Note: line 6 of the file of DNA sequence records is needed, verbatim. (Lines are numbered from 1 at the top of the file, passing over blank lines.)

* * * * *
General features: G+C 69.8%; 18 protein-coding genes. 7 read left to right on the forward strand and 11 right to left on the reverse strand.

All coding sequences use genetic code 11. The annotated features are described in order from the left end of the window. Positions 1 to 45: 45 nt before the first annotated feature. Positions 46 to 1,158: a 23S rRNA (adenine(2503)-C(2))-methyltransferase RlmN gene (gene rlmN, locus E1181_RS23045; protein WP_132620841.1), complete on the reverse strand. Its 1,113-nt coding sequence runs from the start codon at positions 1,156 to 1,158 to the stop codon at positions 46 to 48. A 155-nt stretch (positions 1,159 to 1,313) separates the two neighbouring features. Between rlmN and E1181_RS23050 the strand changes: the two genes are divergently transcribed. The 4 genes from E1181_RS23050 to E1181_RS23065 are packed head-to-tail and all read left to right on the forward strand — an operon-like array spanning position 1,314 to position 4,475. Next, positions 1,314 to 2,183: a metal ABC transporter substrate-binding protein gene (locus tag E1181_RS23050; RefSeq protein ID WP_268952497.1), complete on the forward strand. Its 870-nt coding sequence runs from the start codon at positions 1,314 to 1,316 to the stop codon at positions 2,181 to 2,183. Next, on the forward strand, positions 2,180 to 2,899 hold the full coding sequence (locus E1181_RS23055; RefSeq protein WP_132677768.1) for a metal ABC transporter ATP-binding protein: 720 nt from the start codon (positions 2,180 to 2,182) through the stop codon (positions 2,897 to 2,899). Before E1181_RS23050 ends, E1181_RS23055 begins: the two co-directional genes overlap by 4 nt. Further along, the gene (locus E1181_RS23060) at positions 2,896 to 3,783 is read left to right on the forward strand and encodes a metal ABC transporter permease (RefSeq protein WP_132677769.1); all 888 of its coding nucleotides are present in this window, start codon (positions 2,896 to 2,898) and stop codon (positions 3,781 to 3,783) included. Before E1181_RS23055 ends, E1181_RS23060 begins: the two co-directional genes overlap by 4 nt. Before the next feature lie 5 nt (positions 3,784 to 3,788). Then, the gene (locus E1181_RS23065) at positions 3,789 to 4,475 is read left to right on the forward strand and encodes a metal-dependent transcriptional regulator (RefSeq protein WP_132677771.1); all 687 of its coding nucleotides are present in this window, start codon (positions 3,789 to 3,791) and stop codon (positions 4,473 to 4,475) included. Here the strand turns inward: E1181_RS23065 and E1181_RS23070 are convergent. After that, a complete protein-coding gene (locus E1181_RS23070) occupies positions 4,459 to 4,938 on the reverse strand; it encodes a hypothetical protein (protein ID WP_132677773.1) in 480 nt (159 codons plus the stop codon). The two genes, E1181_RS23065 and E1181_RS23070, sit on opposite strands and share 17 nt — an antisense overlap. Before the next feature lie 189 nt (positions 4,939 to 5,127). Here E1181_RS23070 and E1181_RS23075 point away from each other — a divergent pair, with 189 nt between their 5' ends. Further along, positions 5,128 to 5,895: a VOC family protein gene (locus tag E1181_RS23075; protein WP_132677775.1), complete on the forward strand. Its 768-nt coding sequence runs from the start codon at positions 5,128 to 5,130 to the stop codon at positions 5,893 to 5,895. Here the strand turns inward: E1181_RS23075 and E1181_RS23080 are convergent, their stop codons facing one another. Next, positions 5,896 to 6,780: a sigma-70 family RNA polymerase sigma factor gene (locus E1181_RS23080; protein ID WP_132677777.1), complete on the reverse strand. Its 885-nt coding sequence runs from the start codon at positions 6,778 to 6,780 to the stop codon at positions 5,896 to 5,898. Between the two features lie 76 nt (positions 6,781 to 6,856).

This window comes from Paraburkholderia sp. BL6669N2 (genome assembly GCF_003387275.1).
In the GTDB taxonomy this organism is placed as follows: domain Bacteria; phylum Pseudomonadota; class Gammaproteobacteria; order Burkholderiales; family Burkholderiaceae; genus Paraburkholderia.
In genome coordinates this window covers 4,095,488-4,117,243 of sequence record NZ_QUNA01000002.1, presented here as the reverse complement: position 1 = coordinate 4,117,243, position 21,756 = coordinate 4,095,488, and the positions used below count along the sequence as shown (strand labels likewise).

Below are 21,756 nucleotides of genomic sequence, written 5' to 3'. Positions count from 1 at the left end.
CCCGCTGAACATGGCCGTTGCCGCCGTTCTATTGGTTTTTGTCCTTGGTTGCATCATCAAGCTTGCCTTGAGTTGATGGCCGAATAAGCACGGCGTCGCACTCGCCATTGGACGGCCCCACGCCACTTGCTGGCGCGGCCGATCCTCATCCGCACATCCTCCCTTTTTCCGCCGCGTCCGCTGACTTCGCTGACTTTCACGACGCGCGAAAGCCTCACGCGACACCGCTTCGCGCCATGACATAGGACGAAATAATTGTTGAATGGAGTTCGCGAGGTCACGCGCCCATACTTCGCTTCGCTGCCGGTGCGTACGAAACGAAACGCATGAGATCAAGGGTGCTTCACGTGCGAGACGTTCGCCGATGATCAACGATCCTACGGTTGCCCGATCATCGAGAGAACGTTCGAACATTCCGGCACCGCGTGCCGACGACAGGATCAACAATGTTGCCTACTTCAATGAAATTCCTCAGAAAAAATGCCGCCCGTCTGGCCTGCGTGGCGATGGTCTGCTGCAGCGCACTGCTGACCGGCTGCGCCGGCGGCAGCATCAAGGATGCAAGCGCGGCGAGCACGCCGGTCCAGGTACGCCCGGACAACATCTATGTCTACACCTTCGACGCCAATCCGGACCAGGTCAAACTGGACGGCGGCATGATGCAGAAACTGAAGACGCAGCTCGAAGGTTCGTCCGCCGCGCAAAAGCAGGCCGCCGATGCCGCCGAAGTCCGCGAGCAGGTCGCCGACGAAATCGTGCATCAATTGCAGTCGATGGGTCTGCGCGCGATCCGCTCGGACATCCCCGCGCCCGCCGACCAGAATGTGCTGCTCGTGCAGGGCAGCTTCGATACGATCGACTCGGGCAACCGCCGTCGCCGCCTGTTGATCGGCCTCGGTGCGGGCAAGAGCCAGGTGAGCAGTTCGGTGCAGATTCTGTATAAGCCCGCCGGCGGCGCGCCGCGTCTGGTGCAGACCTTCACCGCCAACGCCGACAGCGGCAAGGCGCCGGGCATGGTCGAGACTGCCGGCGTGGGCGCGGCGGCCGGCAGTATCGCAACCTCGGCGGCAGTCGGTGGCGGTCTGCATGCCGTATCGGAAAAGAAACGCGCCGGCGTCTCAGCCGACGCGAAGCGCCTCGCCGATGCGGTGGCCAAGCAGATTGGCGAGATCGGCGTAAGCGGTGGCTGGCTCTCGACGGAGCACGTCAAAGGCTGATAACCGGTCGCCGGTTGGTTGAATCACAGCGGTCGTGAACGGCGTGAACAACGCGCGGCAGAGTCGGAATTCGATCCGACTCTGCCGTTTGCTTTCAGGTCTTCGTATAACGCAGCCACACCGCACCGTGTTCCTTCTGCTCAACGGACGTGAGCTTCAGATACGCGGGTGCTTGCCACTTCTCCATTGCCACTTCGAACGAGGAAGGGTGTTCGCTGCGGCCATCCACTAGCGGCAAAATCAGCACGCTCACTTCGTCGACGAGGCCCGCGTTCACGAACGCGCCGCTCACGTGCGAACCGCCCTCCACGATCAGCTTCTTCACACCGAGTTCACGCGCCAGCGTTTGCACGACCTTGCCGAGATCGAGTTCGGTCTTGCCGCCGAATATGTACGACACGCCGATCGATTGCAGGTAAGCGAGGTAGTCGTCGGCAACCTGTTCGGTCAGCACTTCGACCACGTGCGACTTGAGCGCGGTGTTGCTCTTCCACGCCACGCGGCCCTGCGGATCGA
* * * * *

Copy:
Below are 21,756 nucleotides of genomic sequence, written 5' to 3'. Positions count from 1 at the left end.